How To Set Goals and New Year's Resolutions Effectively
As the year draws to a close, many of us feel a surge of motivation to set new goals and achieve what we couldn't in the previous year. But why does this phenomenon occur so strongly at the end of the year? Perhaps it is because the end of the year represents the completion of a cycle, signaling a fresh start and a new opportunity to achieve our aspirations.
Although this may seem like an illusion, it can be a powerful force if we channel it correctly. In this article, we will discuss how to avoid common mistakes and pitfalls when setting goals and resolutions. We will also explore how to turn this external motivation into tangible, achievable goals, allowing you to make real progress towards the things you want to accomplish.
9 ways that perfectionism can lead to burnout
First of all, let’s clear out a really common misunderstanding.
We believe that perfectionism is a healthy mindset that leads to perfect results, perfect achievements, perfect life, to perfection.
However, the truth is somewhat different: perfectionism is the stress we feel in order to be perceived as perfect by others or ourselves and the exhausting effort we put in order to deal with that stress.
In other words, perfectionism feels like we are not enough and we need to try more in order to become so. And when we say “try”, we mean try a lot.
This is how I call any challenging situation, any hard time in life, that brings turbulence in my inner -hard-won- balance.
I call it like that not only because it is -objectively- a difficult moment in your life. But mainly because it blows a strong wind inside your mind, it makes you feel you have no shelter to protect yourself, it thunders against all what you have believed and dreamt so far, it pours you into an emotional rollercoaster, and all this you have to fight it by yourself.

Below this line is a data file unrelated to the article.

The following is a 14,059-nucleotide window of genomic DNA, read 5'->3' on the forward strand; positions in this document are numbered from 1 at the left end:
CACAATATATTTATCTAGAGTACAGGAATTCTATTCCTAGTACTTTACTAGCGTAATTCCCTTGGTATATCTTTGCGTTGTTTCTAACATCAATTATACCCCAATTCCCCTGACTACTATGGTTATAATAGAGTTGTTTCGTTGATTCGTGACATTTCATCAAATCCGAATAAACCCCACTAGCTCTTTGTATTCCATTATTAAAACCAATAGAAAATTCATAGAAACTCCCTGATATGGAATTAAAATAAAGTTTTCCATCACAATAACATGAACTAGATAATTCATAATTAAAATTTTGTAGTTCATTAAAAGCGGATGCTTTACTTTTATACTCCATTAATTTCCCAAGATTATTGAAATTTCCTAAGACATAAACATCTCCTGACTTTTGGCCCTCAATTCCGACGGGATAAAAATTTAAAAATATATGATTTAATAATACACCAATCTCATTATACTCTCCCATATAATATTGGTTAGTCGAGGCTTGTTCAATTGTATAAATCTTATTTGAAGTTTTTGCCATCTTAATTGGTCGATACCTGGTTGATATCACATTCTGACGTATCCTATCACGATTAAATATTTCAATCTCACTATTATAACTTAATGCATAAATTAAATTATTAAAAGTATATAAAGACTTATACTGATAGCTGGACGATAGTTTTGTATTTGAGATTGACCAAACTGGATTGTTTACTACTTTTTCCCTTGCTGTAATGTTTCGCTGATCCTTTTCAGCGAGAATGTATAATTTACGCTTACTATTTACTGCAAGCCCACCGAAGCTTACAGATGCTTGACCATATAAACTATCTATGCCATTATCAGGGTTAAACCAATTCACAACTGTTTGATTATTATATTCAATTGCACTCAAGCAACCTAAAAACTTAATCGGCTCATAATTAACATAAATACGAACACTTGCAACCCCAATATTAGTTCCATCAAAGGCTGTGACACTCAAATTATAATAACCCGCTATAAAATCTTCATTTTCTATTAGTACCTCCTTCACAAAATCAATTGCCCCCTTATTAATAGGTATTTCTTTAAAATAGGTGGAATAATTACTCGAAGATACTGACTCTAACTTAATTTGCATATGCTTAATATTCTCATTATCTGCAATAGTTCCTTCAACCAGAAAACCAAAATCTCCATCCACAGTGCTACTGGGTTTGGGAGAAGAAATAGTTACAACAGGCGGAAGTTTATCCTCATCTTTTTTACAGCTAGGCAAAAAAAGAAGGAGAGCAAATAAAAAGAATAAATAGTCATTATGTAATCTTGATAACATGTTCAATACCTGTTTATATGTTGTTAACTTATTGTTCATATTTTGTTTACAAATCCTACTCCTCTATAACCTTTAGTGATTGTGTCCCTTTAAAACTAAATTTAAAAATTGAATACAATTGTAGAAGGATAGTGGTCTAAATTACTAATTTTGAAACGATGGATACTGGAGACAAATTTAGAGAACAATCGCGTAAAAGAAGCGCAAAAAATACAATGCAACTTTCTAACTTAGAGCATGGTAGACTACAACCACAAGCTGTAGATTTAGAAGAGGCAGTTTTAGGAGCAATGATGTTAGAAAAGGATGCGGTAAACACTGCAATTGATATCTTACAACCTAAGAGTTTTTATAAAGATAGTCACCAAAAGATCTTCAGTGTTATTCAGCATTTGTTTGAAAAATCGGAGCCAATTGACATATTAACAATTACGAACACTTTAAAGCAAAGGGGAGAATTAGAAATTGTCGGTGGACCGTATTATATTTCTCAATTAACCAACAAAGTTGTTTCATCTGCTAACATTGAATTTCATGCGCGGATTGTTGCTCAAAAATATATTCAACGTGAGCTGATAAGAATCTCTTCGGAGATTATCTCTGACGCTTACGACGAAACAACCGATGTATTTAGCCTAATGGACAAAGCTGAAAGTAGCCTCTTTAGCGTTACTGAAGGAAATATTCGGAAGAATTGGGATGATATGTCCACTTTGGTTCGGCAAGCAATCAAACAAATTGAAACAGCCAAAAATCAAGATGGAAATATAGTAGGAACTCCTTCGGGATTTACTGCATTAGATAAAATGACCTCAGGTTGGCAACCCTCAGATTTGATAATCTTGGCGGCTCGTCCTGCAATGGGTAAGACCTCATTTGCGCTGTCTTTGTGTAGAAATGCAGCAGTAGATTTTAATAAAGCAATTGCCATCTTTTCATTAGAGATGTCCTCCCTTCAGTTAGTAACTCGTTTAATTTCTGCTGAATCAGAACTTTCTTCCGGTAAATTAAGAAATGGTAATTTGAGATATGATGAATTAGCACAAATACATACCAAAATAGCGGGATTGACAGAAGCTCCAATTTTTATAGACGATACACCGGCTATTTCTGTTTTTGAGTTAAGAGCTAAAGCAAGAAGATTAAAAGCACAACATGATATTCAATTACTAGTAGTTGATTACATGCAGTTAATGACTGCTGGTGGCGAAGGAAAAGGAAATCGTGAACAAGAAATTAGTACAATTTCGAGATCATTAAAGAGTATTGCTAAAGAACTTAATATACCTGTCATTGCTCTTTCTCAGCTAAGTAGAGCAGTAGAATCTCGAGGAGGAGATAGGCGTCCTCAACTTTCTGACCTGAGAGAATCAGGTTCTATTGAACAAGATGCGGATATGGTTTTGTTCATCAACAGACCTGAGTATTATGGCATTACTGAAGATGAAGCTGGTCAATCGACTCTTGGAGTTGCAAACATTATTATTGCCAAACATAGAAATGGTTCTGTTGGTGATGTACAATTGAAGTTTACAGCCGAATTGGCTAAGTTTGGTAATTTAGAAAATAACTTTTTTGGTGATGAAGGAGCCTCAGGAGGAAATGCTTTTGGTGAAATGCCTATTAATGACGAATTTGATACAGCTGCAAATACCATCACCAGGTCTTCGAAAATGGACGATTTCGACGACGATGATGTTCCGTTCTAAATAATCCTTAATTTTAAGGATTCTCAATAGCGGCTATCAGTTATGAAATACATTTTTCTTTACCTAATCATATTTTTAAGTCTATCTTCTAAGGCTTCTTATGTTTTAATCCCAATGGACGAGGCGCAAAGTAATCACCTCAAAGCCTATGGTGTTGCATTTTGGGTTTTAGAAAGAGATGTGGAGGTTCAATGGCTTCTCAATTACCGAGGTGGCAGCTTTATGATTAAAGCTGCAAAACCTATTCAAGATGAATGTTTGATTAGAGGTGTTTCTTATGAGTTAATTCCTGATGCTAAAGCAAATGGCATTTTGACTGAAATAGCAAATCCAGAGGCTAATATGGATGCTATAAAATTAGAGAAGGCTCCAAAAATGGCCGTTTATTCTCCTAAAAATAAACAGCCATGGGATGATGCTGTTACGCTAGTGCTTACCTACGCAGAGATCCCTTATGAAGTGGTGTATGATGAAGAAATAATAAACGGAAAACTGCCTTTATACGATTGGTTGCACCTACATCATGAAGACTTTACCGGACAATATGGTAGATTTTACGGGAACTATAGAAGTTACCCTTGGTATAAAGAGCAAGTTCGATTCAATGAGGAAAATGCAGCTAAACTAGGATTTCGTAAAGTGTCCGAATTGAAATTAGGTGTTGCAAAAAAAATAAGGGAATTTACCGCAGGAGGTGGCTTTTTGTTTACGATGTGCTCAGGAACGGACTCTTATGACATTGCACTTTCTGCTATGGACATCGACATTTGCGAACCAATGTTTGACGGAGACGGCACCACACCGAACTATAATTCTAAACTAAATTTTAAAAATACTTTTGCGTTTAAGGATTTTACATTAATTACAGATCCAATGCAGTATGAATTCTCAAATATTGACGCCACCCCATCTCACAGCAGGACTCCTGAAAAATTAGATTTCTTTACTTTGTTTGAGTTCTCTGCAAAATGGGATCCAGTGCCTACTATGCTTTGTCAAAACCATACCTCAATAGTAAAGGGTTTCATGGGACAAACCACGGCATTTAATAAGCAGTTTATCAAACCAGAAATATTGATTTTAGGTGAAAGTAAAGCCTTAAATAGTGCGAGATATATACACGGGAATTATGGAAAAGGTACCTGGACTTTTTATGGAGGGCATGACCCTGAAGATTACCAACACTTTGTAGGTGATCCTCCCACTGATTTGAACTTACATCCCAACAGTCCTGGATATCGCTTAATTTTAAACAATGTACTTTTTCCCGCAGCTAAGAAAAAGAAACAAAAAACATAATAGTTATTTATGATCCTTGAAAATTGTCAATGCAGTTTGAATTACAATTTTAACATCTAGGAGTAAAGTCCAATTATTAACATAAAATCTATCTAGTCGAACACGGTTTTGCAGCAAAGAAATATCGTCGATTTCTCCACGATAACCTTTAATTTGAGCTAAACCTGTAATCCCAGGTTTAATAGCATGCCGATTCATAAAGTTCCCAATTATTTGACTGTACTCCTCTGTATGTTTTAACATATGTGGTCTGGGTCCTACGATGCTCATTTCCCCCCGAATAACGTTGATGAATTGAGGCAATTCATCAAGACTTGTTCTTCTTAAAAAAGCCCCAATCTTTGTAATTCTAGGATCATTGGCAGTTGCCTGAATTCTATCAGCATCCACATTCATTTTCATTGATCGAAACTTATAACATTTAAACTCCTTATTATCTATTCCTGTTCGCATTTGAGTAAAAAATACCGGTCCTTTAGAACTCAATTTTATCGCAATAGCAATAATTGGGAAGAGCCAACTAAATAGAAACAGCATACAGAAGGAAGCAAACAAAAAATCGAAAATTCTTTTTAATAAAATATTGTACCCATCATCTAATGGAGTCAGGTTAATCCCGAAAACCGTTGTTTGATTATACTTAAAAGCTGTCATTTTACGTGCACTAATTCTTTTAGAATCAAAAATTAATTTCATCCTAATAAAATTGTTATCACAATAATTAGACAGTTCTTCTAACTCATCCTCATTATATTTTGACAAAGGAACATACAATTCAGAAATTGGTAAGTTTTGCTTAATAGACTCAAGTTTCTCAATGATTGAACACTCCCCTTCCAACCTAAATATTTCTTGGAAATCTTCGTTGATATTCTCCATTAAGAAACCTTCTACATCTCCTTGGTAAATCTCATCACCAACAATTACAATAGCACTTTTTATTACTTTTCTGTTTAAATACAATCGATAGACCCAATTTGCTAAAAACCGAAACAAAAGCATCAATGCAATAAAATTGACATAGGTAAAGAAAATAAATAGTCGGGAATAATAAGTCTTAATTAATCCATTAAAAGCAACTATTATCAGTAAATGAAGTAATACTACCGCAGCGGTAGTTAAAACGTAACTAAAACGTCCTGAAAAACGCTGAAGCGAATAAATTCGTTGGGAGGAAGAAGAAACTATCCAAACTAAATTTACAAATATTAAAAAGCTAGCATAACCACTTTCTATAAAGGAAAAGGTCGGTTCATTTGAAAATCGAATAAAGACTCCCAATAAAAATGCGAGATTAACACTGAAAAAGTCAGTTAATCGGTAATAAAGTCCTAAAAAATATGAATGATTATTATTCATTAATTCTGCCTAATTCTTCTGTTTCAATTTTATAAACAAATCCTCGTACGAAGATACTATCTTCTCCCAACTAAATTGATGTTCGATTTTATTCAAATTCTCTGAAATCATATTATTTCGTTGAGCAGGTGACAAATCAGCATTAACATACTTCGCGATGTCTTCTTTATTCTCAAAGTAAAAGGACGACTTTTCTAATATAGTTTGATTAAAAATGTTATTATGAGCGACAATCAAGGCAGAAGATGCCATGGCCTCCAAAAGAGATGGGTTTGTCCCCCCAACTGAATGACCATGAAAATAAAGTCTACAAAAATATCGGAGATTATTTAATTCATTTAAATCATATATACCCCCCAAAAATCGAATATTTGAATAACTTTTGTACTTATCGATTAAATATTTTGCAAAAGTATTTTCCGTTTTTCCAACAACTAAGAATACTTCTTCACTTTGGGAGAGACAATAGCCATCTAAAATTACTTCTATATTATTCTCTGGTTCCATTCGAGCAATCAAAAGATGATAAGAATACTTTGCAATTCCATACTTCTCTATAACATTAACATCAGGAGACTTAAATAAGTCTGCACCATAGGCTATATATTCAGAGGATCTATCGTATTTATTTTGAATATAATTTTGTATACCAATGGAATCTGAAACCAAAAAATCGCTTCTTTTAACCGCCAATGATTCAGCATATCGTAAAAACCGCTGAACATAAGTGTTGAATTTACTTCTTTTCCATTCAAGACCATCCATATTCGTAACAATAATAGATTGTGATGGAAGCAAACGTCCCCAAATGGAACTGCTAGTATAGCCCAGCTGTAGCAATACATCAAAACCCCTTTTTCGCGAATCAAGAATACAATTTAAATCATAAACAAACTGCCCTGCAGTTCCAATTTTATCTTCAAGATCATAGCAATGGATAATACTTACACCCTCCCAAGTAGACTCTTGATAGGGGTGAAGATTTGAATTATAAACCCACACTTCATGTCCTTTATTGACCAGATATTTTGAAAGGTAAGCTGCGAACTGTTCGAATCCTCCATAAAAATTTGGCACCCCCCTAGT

In the past, each December I found myself engaged (sometimes in a frenetic way), determining what my New Year's Resolutions would be. The first thing I would do is go back to the last year's list and tick all those that have been achieved. Most of the times the result was somewhere between "ok" and "satisfying" and if there are a few unsuccessful resolutions, I just convinced myself that those were not important enough to make it to the final round. My next step step was to figure out what I wanted for the following year. The last two years though, my New Year Resolution list is somewhat different. For some strange reason, I keep asking myself "If you already know where you're heading, why do you need a list"?
Three weeks on holidays. After an exhausting year of work, work, work. Three books chosen. (Or, let to be chosen.)
1. One from the classics: The Old Man and the Sea, Ernest Hemingway. (Actually that was a re-read. I first read it during my school years. Different eras, different perspectives, totally different insights.)
2. One from my favorites authors: What I talk when I talk about running, Haruki Murakami. (Or, how a writer can blow your mind, even if he's talking about his running marathons)
3. One from a random pick (someone's suggestions, somewhere in the web): A tale for the time being, Ruth Ozeki. (It turned out to be my first book written by a Zen Buddhist priest which didn't seem at all to be written by a Zen Buddhist priest.)
How Do You Know If You Made The Right Choice?
We don’t know and we can never be sure of if we made a right decision. But letting go of the perfectionist inside us and accepting these facts can bring us solace.
This is a story, a pattern which comes up very frequently when discussing with people: we all want to know whether we made the right decision or not. Or we are struggling hard in order to be 100% sure that we will make the right decision in a given upcoming conflicting situation.
TAKE CONTROL OF YOUR LIFE.
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